Auroville: An artist’s escape

| Last Updated: November 29, 2011 at 9:11 PM

Matrimandir, the nucleus of Auroville

Matrimandir, the nucleus of Auroville

If I had to describe Auroville in two words, I would say it replicates Atlas Shrugged by Ayn Rand. The book spoke about a secret township in mountains, unreachable and untraceable. Created by geniuses, scientists, business tycoons and greatest artists of the world; leaving the rest of the world to discuss their mysterious disappearances.

Auroville near Pondicherry may mean a lot of things to a lot of people, but for me it’s an artist’s paradise. A township born out of Aurobindo Ghosh and Mira Alfassa’s vision, and designed by architect Roger Anger, Auroville looked absolutely stunning from the aerial view snaps I saw before I visited. Auroville has been carefully designed around the Matrimandir, also called the golden globe. This meditation temple, I discovered, is the nucleus of Auroville.

What pulled me to Auroville is the number of artists that reside here and the internships that they offer to anyone who wishes to learn. But my trip went beyond that, taught me so much more.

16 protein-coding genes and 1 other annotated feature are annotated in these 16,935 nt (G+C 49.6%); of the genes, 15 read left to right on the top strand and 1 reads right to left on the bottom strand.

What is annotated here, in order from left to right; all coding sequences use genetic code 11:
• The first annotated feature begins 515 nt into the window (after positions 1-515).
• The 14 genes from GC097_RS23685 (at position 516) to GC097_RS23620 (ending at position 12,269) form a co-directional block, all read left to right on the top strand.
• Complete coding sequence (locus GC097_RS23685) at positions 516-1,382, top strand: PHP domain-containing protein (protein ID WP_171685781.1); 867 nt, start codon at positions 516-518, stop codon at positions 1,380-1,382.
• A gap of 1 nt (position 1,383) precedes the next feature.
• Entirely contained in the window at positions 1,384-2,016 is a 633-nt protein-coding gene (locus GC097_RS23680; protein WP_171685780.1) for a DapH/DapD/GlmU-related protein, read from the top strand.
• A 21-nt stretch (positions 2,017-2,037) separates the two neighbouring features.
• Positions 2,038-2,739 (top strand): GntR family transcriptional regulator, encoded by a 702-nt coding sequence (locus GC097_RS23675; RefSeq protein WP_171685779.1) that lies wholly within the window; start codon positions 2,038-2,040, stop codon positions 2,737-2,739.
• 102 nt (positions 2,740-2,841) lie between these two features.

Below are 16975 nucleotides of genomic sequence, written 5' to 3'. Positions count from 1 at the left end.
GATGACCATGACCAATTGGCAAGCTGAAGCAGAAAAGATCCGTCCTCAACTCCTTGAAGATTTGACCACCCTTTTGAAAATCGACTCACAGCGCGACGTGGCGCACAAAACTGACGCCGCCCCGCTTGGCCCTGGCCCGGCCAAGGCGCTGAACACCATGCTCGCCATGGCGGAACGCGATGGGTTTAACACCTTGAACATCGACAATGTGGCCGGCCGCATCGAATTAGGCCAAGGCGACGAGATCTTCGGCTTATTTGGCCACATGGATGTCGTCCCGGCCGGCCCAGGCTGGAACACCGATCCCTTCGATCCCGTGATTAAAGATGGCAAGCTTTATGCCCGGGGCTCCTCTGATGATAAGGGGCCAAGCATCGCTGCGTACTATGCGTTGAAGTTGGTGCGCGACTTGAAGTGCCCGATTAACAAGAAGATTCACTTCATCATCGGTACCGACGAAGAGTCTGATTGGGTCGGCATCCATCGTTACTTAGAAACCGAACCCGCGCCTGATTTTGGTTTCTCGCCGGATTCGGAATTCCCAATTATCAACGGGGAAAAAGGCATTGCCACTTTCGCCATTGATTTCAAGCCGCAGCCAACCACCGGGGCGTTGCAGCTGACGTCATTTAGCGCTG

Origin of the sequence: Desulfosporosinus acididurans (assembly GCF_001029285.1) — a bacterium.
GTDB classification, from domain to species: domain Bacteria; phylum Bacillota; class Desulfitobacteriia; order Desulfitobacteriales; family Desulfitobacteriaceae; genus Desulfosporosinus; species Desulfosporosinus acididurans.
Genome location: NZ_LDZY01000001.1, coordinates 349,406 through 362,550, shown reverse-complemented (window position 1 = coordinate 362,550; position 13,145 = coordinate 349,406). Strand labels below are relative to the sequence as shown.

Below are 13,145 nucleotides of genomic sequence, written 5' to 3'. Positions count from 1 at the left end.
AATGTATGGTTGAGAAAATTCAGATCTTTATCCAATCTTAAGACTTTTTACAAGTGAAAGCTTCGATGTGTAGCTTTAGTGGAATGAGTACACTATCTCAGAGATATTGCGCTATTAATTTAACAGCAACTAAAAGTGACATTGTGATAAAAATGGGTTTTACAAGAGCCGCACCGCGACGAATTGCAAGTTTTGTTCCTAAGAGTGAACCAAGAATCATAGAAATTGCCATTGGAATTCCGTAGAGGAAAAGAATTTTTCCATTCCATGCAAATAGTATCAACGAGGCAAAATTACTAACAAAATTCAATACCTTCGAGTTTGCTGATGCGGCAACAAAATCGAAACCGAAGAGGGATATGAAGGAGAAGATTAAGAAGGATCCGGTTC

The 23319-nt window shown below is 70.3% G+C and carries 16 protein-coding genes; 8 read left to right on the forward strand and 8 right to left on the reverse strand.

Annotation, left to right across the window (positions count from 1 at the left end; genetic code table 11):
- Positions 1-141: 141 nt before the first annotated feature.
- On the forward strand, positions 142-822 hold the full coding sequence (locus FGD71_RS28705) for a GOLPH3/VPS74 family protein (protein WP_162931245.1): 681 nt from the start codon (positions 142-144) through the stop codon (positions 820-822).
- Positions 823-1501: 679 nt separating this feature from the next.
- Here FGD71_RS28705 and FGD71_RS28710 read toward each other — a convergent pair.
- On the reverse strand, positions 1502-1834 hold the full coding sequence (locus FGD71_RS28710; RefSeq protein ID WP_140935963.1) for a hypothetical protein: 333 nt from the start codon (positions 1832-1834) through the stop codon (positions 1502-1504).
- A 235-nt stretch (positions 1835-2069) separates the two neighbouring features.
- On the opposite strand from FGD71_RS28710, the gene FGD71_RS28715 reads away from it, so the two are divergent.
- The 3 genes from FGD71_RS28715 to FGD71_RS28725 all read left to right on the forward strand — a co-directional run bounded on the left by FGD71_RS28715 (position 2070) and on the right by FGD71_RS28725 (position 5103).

Everyone at Auroville is an artist in their own way. I met painters, potters, dancers, architects, actors, doctors, spiritual healers, etc but it was when I visited a mechanic’s house, that I was really stunned.

He has created a mini funfair in his backyard with old automobile parts – complete with a merry-go-round made with old bikes, bungee jumping gear with a car seats and many little fair bits like a see-saw with bike seats etc that were ingenious and fun at the same time. And he had done all of this in his own house or “his dome” as he likes to call it.

The art didn’t stop there. I met others too, people who made essential oils, perfumed sticks, herbal soaps, jams, candles, pottery, footwear etc, all artists in their unique ways.

An entirely self-sufficient township, Auroville turned out to be exactly as Aurobindo Ghosh had visualised. People here grow their own crops, vegetables, prepare their own spices, oils, garments etc. The tourists, on the other hand, bring in the money to create the spiritual temple, Matrimandir and build the town further.

As a traveller, what amazed me was that I could live in Auroville with barely any money spent.  For Rs 200 a night, I stayed in a hotel for five days; though people interning with Auroville can stay for free. Every traveller here usually eats at the solar kitchen either free of cost or at a minimum cost of Rs 20-30.

A huge open buffet, the solar kitchen is a unique concept to make sure nobody goes hungry. This kitchen prepares lunch every day and provides foods to various schools and institutes in the area as well. Volunteers are welcome to help around and cook if they wish to. This was one of the best ways to meet other travellers for me.